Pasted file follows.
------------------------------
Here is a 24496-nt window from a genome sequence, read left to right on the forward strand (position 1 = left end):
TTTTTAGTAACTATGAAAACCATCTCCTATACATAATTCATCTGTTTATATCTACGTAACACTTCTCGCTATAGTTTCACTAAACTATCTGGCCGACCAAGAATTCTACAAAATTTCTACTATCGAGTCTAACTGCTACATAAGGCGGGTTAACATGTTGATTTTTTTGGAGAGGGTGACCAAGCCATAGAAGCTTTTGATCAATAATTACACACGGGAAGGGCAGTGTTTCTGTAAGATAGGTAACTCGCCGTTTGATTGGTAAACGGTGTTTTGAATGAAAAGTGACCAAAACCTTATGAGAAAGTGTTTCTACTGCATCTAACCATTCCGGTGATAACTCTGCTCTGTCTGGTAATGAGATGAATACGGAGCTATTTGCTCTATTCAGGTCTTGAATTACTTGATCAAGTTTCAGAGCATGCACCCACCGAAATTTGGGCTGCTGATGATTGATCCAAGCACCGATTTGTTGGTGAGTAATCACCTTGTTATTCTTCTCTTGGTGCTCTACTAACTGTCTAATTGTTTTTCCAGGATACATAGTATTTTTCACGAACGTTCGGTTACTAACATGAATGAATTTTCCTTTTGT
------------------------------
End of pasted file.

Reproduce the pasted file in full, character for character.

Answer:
Here is a 24496-nt window from a genome sequence, read left to right on the forward strand (position 1 = left end):
TTTTTAGTAACTATGAAAACCATCTCCTATACATAATTCATCTGTTTATATCTACGTAACACTTCTCGCTATAGTTTCACTAAACTATCTGGCCGACCAAGAATTCTACAAAATTTCTACTATCGAGTCTAACTGCTACATAAGGCGGGTTAACATGTTGATTTTTTTGGAGAGGGTGACCAAGCCATAGAAGCTTTTGATCAATAATTACACACGGGAAGGGCAGTGTTTCTGTAAGATAGGTAACTCGCCGTTTGATTGGTAAACGGTGTTTTGAATGAAAAGTGACCAAAACCTTATGAGAAAGTGTTTCTACTGCATCTAACCATTCCGGTGATAACTCTGCTCTGTCTGGTAATGAGATGAATACGGAGCTATTTGCTCTATTCAGGTCTTGAATTACTTGATCAAGTTTCAGAGCATGCACCCACCGAAATTTGGGCTGCTGATGATTGATCCAAGCACCGATTTGTTGGTGAGTAATCACCTTGTTATTCTTCTCTTGGTGCTCTACTAACTGTCTAATTGTTTTTCCAGGATACATAGTATTTTTCACGAACGTTCGGTTACTAACATGAATGAATTTTCCTTTTGT